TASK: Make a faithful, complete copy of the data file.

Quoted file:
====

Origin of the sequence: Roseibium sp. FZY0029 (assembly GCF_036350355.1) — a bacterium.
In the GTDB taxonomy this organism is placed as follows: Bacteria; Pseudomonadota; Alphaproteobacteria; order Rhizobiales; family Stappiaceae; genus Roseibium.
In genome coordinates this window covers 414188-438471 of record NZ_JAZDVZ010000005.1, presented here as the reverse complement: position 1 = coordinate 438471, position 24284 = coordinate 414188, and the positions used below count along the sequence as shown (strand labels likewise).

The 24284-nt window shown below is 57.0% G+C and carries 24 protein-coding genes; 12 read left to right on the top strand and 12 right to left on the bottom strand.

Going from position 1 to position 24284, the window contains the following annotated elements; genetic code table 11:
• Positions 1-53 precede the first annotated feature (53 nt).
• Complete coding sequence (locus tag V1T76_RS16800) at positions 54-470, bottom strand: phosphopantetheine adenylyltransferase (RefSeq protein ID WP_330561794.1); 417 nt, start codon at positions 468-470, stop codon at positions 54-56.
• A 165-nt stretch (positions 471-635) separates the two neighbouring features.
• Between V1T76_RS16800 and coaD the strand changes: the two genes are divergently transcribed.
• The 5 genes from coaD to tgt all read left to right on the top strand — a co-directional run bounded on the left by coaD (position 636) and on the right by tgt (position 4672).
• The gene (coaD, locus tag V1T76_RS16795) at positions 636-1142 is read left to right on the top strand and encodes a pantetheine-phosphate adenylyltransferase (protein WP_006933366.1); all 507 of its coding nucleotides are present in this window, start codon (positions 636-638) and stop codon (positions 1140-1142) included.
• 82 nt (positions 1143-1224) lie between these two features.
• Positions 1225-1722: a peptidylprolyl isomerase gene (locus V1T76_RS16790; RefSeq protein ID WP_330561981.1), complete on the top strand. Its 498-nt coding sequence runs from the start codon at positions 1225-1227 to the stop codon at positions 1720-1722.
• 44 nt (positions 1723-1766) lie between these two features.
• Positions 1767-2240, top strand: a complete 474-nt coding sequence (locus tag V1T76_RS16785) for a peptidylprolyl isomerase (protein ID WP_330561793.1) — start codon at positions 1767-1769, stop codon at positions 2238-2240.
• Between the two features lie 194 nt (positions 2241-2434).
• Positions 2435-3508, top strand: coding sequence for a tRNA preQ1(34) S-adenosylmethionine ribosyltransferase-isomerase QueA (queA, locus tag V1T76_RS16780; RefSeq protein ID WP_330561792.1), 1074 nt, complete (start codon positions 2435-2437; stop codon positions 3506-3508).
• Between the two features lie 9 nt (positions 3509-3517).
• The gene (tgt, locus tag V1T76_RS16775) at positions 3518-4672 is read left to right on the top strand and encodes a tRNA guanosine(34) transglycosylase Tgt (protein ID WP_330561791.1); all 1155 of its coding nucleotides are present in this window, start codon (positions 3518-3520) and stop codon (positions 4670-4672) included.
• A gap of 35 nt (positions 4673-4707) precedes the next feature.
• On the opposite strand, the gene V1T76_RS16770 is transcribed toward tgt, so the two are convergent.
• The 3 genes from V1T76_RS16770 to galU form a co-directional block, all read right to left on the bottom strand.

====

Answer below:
Origin of the sequence: Roseibium sp. FZY0029 (assembly GCF_036350355.1) — a bacterium.
In the GTDB taxonomy this organism is placed as follows: Bacteria; Pseudomonadota; Alphaproteobacteria; order Rhizobiales; family Stappiaceae; genus Roseibium.
In genome coordinates this window covers 414188-438471 of record NZ_JAZDVZ010000005.1, presented here as the reverse complement: position 1 = coordinate 438471, position 24284 = coordinate 414188, and the positions used below count along the sequence as shown (strand labels likewise).

The 24284-nt window shown below is 57.0% G+C and carries 24 protein-coding genes; 12 read left to right on the top strand and 12 right to left on the bottom strand.

Going from position 1 to position 24284, the window contains the following annotated elements; genetic code table 11:
• Positions 1-53 precede the first annotated feature (53 nt).
• Complete coding sequence (locus tag V1T76_RS16800) at positions 54-470, bottom strand: phosphopantetheine adenylyltransferase (RefSeq protein ID WP_330561794.1); 417 nt, start codon at positions 468-470, stop codon at positions 54-56.
• A 165-nt stretch (positions 471-635) separates the two neighbouring features.
• Between V1T76_RS16800 and coaD the strand changes: the two genes are divergently transcribed.
• The 5 genes from coaD to tgt all read left to right on the top strand — a co-directional run bounded on the left by coaD (position 636) and on the right by tgt (position 4672).
• The gene (coaD, locus tag V1T76_RS16795) at positions 636-1142 is read left to right on the top strand and encodes a pantetheine-phosphate adenylyltransferase (protein WP_006933366.1); all 507 of its coding nucleotides are present in this window, start codon (positions 636-638) and stop codon (positions 1140-1142) included.
• 82 nt (positions 1143-1224) lie between these two features.
• Positions 1225-1722: a peptidylprolyl isomerase gene (locus V1T76_RS16790; RefSeq protein ID WP_330561981.1), complete on the top strand. Its 498-nt coding sequence runs from the start codon at positions 1225-1227 to the stop codon at positions 1720-1722.
• 44 nt (positions 1723-1766) lie between these two features.
• Positions 1767-2240, top strand: a complete 474-nt coding sequence (locus tag V1T76_RS16785) for a peptidylprolyl isomerase (protein ID WP_330561793.1) — start codon at positions 1767-1769, stop codon at positions 2238-2240.
• Between the two features lie 194 nt (positions 2241-2434).
• Positions 2435-3508, top strand: coding sequence for a tRNA preQ1(34) S-adenosylmethionine ribosyltransferase-isomerase QueA (queA, locus tag V1T76_RS16780; RefSeq protein ID WP_330561792.1), 1074 nt, complete (start codon positions 2435-2437; stop codon positions 3506-3508).
• Between the two features lie 9 nt (positions 3509-3517).
• The gene (tgt, locus tag V1T76_RS16775) at positions 3518-4672 is read left to right on the top strand and encodes a tRNA guanosine(34) transglycosylase Tgt (protein ID WP_330561791.1); all 1155 of its coding nucleotides are present in this window, start codon (positions 3518-3520) and stop codon (positions 4670-4672) included.
• A gap of 35 nt (positions 4673-4707) precedes the next feature.
• On the opposite strand, the gene V1T76_RS16770 is transcribed toward tgt, so the two are convergent.
• The 3 genes from V1T76_RS16770 to galU form a co-directional block, all read right to left on the bottom strand.